Go to What I SHOULD Have Said... main page
Here is one story retold, albeit with a pithier ending:
What happened: In order to get my license, I had to take 30 hours of driver's ed in a windowless classroom. The teacher was a misogynistic older guy who loved listening to himself. Instead of just showing us the 'instructional' videos, he would go over things himself, to drive the point home. He was explaining to us how when you're pulling left out of a side street, and the far side is clear, even if the guy coming towards you from the left has signaled to turn right onto the street you're turning out of, you should not pull in front of them for several reasons. "It could be that they're going straight: maybe they're old and can't hear that their turn signal is still on, or they're from out of town, lost, and don't know where to turn. Or it might be a woman and she can't make up her mind!" My guy friend next to me chuckled along with all the other guys in the class, while the maybe five or six girls sat fuming.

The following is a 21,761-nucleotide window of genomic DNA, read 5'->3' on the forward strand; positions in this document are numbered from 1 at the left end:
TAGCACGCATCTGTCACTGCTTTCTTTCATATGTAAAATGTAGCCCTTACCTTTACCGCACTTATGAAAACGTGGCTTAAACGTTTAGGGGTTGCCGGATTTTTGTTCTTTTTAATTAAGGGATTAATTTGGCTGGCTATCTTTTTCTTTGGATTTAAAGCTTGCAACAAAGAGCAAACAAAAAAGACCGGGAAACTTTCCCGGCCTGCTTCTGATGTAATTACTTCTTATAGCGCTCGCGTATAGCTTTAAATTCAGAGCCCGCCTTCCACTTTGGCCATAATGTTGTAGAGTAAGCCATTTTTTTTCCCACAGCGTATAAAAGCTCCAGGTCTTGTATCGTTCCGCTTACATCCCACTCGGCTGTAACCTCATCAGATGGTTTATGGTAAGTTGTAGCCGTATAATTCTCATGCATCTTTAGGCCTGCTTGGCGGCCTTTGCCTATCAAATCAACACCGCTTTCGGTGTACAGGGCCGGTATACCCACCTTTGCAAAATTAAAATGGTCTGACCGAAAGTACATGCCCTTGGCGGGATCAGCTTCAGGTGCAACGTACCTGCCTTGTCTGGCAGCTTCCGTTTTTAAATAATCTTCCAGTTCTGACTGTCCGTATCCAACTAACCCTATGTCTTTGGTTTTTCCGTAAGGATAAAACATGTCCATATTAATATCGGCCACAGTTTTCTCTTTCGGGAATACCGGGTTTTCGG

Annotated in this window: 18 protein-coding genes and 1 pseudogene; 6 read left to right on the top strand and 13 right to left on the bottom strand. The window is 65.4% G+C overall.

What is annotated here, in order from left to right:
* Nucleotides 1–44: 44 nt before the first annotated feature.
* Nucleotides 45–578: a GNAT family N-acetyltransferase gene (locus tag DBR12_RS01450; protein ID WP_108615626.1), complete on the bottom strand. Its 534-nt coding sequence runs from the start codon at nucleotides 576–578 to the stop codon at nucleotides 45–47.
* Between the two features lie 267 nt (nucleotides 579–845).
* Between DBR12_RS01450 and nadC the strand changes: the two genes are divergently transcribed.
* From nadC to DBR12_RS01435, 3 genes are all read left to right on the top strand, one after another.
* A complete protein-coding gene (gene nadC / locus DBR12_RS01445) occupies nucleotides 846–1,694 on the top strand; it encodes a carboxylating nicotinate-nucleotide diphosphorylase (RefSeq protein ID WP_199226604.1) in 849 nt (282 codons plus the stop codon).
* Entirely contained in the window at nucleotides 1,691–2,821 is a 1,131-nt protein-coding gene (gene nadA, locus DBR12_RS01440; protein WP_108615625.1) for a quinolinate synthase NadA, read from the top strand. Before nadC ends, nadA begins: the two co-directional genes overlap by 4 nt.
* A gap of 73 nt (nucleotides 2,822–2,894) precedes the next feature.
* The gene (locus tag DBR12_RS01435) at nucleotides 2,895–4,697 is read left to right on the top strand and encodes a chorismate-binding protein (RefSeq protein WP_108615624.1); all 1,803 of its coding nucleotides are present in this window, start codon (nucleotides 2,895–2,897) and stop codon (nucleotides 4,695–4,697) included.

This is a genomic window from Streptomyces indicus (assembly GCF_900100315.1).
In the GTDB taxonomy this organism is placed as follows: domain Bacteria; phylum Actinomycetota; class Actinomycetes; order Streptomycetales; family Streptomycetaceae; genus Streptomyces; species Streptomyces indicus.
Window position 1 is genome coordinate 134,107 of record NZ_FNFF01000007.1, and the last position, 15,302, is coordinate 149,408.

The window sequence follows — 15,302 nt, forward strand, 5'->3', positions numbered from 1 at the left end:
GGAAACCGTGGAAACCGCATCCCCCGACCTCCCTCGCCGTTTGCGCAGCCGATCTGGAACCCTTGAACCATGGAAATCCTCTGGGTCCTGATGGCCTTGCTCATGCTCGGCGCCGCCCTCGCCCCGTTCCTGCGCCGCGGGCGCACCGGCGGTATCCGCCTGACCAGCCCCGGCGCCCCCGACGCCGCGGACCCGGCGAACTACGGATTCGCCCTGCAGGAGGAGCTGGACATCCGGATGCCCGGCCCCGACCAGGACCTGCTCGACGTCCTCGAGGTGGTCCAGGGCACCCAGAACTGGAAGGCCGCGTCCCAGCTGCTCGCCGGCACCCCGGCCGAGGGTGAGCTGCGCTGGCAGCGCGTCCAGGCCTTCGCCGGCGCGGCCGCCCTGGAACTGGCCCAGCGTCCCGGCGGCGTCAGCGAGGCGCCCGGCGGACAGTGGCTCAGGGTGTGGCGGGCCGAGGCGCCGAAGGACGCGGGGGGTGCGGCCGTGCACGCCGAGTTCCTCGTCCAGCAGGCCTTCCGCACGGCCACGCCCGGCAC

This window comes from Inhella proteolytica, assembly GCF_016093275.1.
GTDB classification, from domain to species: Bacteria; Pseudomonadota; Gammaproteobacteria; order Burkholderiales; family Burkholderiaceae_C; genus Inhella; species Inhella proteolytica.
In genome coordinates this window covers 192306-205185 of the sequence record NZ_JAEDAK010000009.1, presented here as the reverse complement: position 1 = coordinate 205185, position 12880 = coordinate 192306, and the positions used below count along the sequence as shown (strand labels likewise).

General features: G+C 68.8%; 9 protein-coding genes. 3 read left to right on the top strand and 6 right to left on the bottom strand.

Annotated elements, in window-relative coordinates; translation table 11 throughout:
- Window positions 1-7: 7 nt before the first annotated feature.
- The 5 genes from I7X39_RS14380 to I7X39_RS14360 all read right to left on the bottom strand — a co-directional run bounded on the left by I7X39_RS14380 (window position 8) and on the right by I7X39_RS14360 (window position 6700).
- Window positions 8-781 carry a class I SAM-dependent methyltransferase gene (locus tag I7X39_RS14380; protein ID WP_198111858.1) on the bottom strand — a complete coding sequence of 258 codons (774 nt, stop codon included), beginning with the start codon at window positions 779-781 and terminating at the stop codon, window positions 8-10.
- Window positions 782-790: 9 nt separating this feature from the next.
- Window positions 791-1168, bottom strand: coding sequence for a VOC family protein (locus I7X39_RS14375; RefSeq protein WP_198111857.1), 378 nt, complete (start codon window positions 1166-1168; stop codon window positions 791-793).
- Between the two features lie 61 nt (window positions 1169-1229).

What I said: Nothing, I was speechless.
What I SHOULD have said: "Well maybe we can't make up our minds but at least we're not too SCARED to ask for directions!"
The French call it l'esprit d'escalier, "the wit of the staircase," those biting ripostes that are thought of just seconds too late, on the way out of the room-or even, to tell the truth, days later. It's happened to you: you've suddenly thought of just what would put your foe in his or her place, but past the time when the arrow could sting its victim. You've stewed in your own juice ever since, and the chance for singeing repartee is gone forever.
Or is it?
Dorothy Parker or Oscar Wilde may have had the rapier wit to tweak their tormentors on the spot, but for the rest of us, we offer the Internet's only L'esprit d'escalier web site!